What is contrary to the visible truth must change or disappear—that's the law of life. We have this advantage over our ancestors of a thousand years ago, that we can see the past in depth, which they couldn't. We have this other advantage, that we can see it in breadth—an ability that likewise escaped them. For a world population of two thousand two hundred and fifty millions, one can count on the earth a hundred and seventy religions of a certain importance—each of them claiming, of course, to be the repository of the truth. At least a hundred and sixty-nine of them, therefore, are mistaken! Amongst the religions practised to-day, there is none that goes back further than two thousand five hundred years. But there have been human beings, in the baboon category, for at least three hundred thousand years. There is less distance between the man-ape and the ordinary modern man than there is between the ordinary modern man and a man like Schopenhauer. In comparison with this millenary past, what does a period of two thousand years signify? The universe, in its material elements, has the same composition whether we're speaking of the earth, the sun or any other planet. It is impossible to suppose nowadays that organic life exists only on our planet. Does the knowledge brought by science make men happy? That I don't know. But I observe that man can be happy by deluding himself with false knowledge. I grant one must cultivate tolerance. It's senseless to encourage man in the idea that he's a king of creation, as the scientist of the past century tried to make him believe. That same man who, in order to get about quicker, has to straddle a horse—that mammiferous, brainless being! I don't know a more ridiculous claim. The Russians were entitled to attack their priests, but they had no right to assail the idea of a supreme force. It's a fact that we're feeble creatures, and that a creative force exists. To seek to deny it is folly. In that case, it's better to believe something false than not to believe anything at all. Who's that little Bolshevik professor who claims to triumph over creation? People like that, we'll break them. Whether we rely on the catechism or on philosophy, we have possibilities in reserve, whilst they, with their purely materialistic conceptions, can only devour one another.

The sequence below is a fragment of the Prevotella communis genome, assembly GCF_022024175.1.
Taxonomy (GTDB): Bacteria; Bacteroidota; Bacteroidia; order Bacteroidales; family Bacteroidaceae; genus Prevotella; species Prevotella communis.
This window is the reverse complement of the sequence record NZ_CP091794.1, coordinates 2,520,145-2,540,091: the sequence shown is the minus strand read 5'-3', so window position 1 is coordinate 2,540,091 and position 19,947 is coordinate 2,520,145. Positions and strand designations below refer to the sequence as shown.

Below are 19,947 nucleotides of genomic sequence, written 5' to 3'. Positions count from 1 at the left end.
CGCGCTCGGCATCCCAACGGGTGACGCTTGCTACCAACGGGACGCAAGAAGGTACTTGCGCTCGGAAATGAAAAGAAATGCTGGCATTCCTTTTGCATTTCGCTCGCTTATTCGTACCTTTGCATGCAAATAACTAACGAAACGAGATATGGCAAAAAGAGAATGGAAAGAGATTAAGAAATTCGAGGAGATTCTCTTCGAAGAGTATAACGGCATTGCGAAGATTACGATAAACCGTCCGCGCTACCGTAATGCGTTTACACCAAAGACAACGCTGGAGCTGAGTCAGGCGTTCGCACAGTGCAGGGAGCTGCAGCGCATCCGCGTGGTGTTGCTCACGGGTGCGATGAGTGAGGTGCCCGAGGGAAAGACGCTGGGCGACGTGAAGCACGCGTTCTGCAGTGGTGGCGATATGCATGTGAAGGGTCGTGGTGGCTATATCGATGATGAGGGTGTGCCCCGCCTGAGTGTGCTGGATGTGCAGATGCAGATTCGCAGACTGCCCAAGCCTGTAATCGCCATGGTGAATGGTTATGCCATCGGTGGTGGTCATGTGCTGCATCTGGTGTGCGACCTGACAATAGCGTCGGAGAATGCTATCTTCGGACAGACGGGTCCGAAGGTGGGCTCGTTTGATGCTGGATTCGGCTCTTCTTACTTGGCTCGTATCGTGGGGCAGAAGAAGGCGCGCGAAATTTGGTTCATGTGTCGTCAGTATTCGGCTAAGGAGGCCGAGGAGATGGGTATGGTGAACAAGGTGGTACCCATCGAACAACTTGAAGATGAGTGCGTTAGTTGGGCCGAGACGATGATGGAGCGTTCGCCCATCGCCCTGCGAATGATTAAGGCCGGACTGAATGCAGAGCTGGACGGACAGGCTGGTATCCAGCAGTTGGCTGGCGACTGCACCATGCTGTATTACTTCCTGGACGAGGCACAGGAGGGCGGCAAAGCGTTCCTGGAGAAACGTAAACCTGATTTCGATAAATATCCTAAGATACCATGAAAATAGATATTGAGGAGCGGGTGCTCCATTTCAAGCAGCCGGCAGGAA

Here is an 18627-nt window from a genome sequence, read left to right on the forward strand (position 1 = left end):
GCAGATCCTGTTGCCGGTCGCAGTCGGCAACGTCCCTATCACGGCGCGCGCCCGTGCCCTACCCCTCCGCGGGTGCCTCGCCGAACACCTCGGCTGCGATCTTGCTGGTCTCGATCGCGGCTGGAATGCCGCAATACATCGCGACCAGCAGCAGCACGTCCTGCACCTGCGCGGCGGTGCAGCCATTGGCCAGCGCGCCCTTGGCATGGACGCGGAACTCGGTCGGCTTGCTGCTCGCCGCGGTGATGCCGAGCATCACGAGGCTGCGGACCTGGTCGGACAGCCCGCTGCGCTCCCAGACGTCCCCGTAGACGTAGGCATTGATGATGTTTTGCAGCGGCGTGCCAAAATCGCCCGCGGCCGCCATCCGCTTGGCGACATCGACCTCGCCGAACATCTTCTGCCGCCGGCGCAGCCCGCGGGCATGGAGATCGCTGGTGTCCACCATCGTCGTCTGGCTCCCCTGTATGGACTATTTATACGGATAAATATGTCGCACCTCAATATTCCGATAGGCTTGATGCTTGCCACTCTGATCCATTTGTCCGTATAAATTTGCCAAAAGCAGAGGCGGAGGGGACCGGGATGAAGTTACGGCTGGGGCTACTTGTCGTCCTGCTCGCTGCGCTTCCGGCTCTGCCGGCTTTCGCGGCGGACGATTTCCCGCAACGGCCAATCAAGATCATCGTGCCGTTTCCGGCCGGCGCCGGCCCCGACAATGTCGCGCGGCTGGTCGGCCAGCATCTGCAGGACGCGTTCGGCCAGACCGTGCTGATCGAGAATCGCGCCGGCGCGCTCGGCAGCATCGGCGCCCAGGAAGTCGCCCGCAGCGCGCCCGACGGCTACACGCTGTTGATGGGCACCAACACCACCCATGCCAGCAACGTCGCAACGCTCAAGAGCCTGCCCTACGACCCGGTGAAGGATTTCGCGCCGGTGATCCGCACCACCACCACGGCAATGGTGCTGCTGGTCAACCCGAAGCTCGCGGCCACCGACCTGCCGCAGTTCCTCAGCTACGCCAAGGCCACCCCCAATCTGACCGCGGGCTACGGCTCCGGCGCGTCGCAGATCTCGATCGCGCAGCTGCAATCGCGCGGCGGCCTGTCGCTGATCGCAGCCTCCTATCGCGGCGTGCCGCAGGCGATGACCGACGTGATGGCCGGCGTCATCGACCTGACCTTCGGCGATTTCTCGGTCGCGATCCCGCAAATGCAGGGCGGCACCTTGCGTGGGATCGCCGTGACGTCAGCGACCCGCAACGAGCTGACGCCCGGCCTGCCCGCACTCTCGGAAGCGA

Adolf Hitler (Hitler's Table Talk, 1941-1944)